Sunday, 28 October 2012

The Drive Home.




It’s a long way back form Aboyne, and it was made more exciting this year by the snow and ice on the roads near the airfield and the strong winds. There was clearly wave over most of Scotland as the photo shows, and I am sure the rotor was down to the ground in places, as the car and trailer combination was rocked violently on several occasions travelling down the A90.

The last day.



Waking up to a light dusting of snow on the ground and a bitter northerly wind confirmed that winter has arrived early in Scotland. It was after 10 before a reasonable sized gap in the showers appeared and e could start launching. The wave was obviously setting up over the valley and by the time we were ready to launch the duo Discus from Portsmouth Navel GC was reporting a 6knot climb behind Morvan.

Clive and Gary launched first in the DG 1000 followed by Hugh and Ingram in the K21 and Rick in the Discus. It didn’t take long before people were reporting going on to oxygen at 10,000ft and a look at the sky confirmed that it could be a big day if the snow showers just stayed away. At around midday one of the local pundit started call back to the airfield too find out about the big snow showers that were developing to the North East. About 15 mins later we caught the edge of the first one, but looking at the weather radar it was obvious that the next one would hit us, so at that point all the gliders started returning.

A good morning flying with the DG 1000 getting to 12,000ft, the K21 10,000ft and the Discus 9,900ft. It was now obvious that the snow showers were getting more frequent and the next task was going to be de rigging the gliders in-between the blizzards. This took about 2 hrs due to having too scrape frozen snow off of the gliders two or three times.

The evening’s entertainment consisted of a blow out meal in the Ballater Pizza restaurant followed by a drive back to the House in blizzard.

Colin

Thursday, 25 October 2012

Becalmed for three days.




High pressure sitting over Scotland deprived us of the vital component required for wave flying. As it was clear that the wind was not going to blow for a few days most took the opportunity to do some sight seeing, shopping and even a type conversion.



Thursday. Four seasons in one day



Finally the BBC weather forecast gave some hope of a wind profile that should give us the chance of wave, but with the risk of showers and heavy rain later in the day. By the time we had got the glider to the launch-point a wave slot had appeared to the North and as normal the Lasham team were first to launch. As we approached the wave cloud it was obvious that the slot was getting smaller and by the time we were established in the climb the gap had completely closed and the only sensible decision was to descend. This set the trend for the second flight, as after half an hour the gap was closing again and the launch-point reported rain showers near the airfield, so time to get down on the ground.



The rain arrived at around lunchtime and lasted about an hour. When it stopped, the temperature had dropped about 10 degrees and it felt like winter had arrived. The wind had now coming directly from the North and the wave appeared to be setting up again so all the Lasham gliders were thrown into the air, and for a while it looked like things were working well. Once again a large shower moved quickly across the airfield and all but one glider returned. Hugh Kinidell and Clive Swain in the DG 1000 decided to head west and sit the shower out on a ridge near Ballater. This persistence paid off as the wave again set up over the valley and they eventually climbed up to 6500ft before the conditions deteriorated again.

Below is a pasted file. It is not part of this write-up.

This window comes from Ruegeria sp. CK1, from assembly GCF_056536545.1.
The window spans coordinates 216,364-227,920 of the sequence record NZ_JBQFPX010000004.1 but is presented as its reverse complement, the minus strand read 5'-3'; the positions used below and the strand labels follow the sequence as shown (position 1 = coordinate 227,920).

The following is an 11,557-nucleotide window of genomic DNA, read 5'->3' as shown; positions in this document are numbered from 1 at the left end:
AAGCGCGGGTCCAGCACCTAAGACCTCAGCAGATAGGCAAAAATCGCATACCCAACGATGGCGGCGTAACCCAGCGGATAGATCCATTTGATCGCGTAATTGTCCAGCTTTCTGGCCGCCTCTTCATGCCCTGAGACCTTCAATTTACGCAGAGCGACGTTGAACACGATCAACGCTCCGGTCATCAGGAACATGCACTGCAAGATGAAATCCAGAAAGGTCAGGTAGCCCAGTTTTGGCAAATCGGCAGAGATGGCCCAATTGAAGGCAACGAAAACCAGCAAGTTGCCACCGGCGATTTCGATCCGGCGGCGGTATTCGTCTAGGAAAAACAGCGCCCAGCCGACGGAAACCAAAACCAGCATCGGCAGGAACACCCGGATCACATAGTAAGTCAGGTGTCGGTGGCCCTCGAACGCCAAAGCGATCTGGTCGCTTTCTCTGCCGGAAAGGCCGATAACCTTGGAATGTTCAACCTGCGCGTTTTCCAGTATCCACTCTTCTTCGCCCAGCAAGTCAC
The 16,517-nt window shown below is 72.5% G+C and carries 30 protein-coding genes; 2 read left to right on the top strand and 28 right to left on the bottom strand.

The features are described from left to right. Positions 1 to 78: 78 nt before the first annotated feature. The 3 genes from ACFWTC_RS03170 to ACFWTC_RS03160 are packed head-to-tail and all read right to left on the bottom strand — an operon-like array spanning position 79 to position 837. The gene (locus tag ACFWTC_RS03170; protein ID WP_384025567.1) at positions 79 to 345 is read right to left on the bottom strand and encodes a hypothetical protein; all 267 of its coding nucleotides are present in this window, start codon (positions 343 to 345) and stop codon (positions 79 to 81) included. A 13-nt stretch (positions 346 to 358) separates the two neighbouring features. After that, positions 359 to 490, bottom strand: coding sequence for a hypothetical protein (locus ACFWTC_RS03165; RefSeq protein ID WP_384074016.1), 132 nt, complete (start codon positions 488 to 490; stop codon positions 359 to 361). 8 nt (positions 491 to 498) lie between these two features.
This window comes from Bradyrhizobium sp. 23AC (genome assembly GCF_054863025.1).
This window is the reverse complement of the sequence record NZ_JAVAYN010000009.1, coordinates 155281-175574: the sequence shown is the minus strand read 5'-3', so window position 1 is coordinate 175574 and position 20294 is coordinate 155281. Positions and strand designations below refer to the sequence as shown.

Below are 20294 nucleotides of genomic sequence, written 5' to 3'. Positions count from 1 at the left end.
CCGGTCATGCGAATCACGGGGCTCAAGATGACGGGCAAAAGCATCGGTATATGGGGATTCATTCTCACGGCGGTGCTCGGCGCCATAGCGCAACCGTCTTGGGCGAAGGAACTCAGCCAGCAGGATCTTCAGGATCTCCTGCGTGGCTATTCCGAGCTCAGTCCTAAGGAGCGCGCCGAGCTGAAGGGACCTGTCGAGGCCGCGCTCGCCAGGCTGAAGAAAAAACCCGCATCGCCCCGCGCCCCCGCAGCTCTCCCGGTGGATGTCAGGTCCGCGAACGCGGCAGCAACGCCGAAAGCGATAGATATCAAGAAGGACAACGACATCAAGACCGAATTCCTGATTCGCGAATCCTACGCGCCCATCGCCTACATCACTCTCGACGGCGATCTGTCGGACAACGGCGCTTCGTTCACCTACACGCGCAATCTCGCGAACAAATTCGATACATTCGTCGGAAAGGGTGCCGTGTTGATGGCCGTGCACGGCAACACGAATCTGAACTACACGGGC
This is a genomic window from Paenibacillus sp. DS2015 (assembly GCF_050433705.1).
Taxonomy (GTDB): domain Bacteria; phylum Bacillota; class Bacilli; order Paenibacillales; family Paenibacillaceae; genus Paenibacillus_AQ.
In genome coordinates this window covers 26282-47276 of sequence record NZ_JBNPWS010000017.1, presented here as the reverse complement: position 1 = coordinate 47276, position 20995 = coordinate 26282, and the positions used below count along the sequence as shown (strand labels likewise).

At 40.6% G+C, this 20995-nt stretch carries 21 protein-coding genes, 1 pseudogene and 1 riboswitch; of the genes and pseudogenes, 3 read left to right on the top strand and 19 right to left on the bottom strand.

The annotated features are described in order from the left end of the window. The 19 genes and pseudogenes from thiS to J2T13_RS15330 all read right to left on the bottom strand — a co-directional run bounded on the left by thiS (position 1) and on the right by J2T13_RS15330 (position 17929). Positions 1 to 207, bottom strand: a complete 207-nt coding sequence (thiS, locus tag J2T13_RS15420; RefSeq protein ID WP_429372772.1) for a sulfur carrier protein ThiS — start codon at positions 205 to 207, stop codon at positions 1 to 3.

Tonight’s evening meal was fish and chip, mushy pees and the opportunity to sample a deep fried mars bar, after that I now know why the life expectance in certain parts of Scotland is considerably lower than the rest of the UK.

Colin

Monday, 22 October 2012

The bollocking is alive and well and living in Scotland.


Good to see lots of familiar faces when we turned up on Saturday afternoon and it’s not really surprising that they were all telling the same story about how poor the weather has been in the last two weeks.

 It would appear that high pressure has established it’s self over us, and on Sunday morning and the windsock was not moving at all, but despite this Graham Bell was sure that something was happening out to the North. With the courage of his convictions he took a launch and was very quickly established in weak wave. Both Lasham two seaters quickly followed and sure enough at 2500ft the vario hit 10kts and the air went smooth. Unfortunately the climbs topped out at 5000ft due to the wind decreasing with height.

 After about 2hrs the wave began to collapse and gliders were re appearing in the circuit. This coincided with a motor-glider having a braking issue while on the North runway, and a Nimbus stopping in the middle of the South runway, so you now had a blocked airfield and a Puchacz with an early solo pilot trying to land. The PIO and heavy landing that followed was not a pleasant sight, but fortunately neither the pilot nor aircraft were damaged. This obviously put the locals on edge and they felt the need to tackle even the slightest error with a bollocking.

 
So a good first day with everyone enjoying some local flying in the wave or afternoon thermals.

 
Colin.

Wednesday, 17 October 2012

Aboyne Expedition Day 3
Dawn broke with a vengeance, frosty and light snow, by the time we got to the airfield the snow had turned to rain. We settled down to a quiet day of contemplation and thinking good thoughts. A slide show started, some guy called JW doing enormous distances at great heights round Scotland and the surrounding seas. We thought this was rubbing salt in old wounds so retaliated with a short film of Jaca and then to prove we were not lacking in enterprise and technology Mr Pullen on a primary. This led to the Black Faced Sheep (don't ask!).